257

Parent and children communicate via a service example from the official guide on Angular.io makes use of dollar signs in Observable stream names.

Notice missionAnnounced$ and missionConfirmed$ in the following example:

import { Injectable } from '@angular/core';
import { Subject } from 'rxjs';

@Injectable()
export class MissionService {

  // Observable string sources
  private missionAnnouncedSource = new Subject<string>();
  private missionConfirmedSource = new Subject<string>();

  // Observable string streams
  missionAnnounced$ = this.missionAnnouncedSource.asObservable();
  missionConfirmed$ = this.missionConfirmedSource.asObservable();

  // Service message commands
  announceMission(mission: string) {
    this.missionAnnouncedSource.next(mission);
  }

  confirmMission(astronaut: string) {
    this.missionConfirmedSource.next(astronaut);
  }
}

Can anyone explain:

  • why $ is used? What's the reason behind this notation? Do I always need to use this for public properties?
  • public properties are used but not methods (e.g. missionAnnouncements(), missionConfirmations()) - again, is this a convention for Angular2 apps?
373

$ suffix (popularized by Cycle.js) is used to indicate that the variable is an Observable. It could make it to the official style guide too but it's not there yet

Read more here : What does the suffixed dollar sign $ mean?

Update: Read more about the trailing “$” sign on Angular website here: https://angular.io/guide/rx-library#naming-conventions-for-observables

3
20

The $ naming paradigm originated with Andre Saltz and suggests pluralizing all variable names that contain observables or streams.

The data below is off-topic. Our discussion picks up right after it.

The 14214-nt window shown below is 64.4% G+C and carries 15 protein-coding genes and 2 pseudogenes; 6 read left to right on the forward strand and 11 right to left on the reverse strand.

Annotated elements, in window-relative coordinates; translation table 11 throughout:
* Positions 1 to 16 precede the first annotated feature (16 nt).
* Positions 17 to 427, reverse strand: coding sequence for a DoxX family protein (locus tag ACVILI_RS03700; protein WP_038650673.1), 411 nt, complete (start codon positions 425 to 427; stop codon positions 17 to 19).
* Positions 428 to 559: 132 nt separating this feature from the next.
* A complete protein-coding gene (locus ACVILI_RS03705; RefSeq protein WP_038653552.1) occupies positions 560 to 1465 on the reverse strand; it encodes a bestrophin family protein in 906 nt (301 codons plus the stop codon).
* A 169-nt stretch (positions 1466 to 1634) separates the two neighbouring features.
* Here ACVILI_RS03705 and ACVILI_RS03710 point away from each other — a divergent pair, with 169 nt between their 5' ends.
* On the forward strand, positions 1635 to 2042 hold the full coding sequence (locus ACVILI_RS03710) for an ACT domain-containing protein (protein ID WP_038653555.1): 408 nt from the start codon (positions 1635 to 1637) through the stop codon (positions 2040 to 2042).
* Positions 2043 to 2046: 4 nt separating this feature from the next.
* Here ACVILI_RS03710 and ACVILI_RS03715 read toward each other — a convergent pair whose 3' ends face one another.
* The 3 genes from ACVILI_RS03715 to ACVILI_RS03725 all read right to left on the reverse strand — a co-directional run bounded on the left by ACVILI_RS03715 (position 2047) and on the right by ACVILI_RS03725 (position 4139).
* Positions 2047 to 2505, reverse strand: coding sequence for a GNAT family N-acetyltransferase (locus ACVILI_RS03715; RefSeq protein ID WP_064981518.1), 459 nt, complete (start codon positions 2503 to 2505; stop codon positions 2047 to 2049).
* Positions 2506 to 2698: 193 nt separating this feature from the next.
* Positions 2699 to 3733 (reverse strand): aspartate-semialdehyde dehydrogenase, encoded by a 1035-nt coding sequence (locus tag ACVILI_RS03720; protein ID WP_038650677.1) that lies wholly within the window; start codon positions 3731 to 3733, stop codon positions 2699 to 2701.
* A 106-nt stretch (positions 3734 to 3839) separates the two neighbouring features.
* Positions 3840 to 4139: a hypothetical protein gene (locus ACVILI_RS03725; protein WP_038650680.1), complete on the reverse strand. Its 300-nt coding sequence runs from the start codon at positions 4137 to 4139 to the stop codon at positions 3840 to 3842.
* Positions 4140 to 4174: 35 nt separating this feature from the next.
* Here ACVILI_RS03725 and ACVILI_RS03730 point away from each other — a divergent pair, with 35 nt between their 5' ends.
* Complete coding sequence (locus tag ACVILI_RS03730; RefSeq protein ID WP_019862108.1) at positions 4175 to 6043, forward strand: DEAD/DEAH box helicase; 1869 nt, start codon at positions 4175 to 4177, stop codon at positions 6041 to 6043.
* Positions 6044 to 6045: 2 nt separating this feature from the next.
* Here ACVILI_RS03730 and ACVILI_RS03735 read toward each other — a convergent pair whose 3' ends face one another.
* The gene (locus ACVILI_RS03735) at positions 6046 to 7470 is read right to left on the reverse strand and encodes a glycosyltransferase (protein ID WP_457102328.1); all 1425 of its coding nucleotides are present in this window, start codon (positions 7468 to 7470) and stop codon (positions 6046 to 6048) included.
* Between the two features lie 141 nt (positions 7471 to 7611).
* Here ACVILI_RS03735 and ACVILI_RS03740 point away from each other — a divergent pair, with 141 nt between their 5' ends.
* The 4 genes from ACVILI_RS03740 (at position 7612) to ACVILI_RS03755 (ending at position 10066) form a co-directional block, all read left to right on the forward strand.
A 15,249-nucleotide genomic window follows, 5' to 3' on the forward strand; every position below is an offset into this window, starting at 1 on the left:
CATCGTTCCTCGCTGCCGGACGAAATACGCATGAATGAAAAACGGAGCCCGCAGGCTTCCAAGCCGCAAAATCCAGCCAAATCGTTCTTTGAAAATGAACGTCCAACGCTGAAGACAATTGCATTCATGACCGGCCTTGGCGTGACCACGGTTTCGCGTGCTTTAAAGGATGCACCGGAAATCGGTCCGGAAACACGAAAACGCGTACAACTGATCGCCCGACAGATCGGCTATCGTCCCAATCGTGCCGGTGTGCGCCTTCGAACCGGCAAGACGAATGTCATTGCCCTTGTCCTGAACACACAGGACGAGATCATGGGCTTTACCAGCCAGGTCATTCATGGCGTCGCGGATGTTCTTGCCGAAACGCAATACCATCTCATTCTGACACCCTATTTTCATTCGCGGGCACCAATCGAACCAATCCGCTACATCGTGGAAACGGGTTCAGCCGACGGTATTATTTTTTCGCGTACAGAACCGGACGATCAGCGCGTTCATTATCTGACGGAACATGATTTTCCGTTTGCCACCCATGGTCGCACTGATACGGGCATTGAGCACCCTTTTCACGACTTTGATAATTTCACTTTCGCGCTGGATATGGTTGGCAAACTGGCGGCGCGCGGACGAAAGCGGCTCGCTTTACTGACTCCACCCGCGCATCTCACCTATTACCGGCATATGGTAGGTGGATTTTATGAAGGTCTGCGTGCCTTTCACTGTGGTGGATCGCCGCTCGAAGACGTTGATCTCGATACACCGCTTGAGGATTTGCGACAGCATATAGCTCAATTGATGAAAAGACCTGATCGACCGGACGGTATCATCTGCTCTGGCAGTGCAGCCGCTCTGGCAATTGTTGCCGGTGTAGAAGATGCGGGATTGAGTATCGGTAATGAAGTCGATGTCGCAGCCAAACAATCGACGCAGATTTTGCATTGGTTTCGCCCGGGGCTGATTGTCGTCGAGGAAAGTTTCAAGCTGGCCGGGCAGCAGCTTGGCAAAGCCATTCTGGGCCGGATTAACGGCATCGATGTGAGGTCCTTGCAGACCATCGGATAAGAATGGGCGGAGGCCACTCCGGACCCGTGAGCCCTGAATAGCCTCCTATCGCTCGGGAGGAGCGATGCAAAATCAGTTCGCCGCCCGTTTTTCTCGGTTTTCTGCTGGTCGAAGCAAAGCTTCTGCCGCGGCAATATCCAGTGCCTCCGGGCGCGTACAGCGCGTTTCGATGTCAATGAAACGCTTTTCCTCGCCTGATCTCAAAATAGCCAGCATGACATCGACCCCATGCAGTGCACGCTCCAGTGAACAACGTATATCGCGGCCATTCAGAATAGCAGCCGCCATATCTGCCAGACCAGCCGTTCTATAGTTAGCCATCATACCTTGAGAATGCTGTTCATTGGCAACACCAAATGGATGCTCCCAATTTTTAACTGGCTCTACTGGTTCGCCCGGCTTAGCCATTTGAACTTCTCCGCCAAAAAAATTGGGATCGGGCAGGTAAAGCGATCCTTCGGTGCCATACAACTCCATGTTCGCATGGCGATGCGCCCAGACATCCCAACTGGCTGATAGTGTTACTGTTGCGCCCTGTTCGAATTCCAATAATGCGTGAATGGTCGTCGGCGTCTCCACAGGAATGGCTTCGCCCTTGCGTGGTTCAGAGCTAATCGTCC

getAll(): Observable<Zone[]>{
    let zone$ = this.http
      .get(`${this.baseUrl}/zones`, {headers: this.getHeaders()})
      .map(mapZone);
      return zone$;
  }

Another approach is to pluralize variable names that contain observables or streams with a unicode character that matches the last letter of the word. This addresses the issue with words that aren't pluralized with an "s".

mouse$ vs mic€

Neither of these naming conventions are in the official Angular style guide. Usage of one or the other (or none) is entirely dependent on personal preference.

5
15

Update: https://angular.io/guide/rx-library#naming-conventions-for-observables

Because Angular applications are mostly written in TypeScript, you will typically know when a variable is an observable. Although the Angular framework does not enforce a naming convention for observables, you will often see observables named with a trailing “$” sign.

This can be useful when scanning through code and looking for observable values. Also, if you want a property to store the most recent value from an observable, it can be convenient to simply use the same name with or without the “$”.


Original:

I saw variables end with $ when reading the official hero tutorial:

<div id="search-component">
  <h4>Hero Search</h4>

  <input #searchBox id="search-box" (keyup)="search(searchBox.value)" />

  <ul class="search-result">
    <li *ngFor="let hero of heroes$ | async" >
      <a routerLink="/detail/{{hero.id}}">
        {{hero.name}}
      </a>
    </li>
  </ul>
</div>

Look closely and you'll see that the *ngFor iterates over a list called heroes$, not heroes.

<li *ngFor="let hero of heroes$ | async" >

The $ is a convention that indicates heroes$ is an Observable, not an array.

Most cases are that we do not subscribe to those Observable variables in component. We usually use AsyncPipe to subscribe to the Observable variables automatically

I haven't found it in Style Guide since Angular5.1 has released yesterday(December 6th, 2017).

1
  • From Angular 9 style guide heroes: Observable<Hero[]>; Jan 31 '20 at 14:41
9

I haven't seen this $ in the style guide but I saw it being used frequently for public properties that refer to observables that can be subscribed to.

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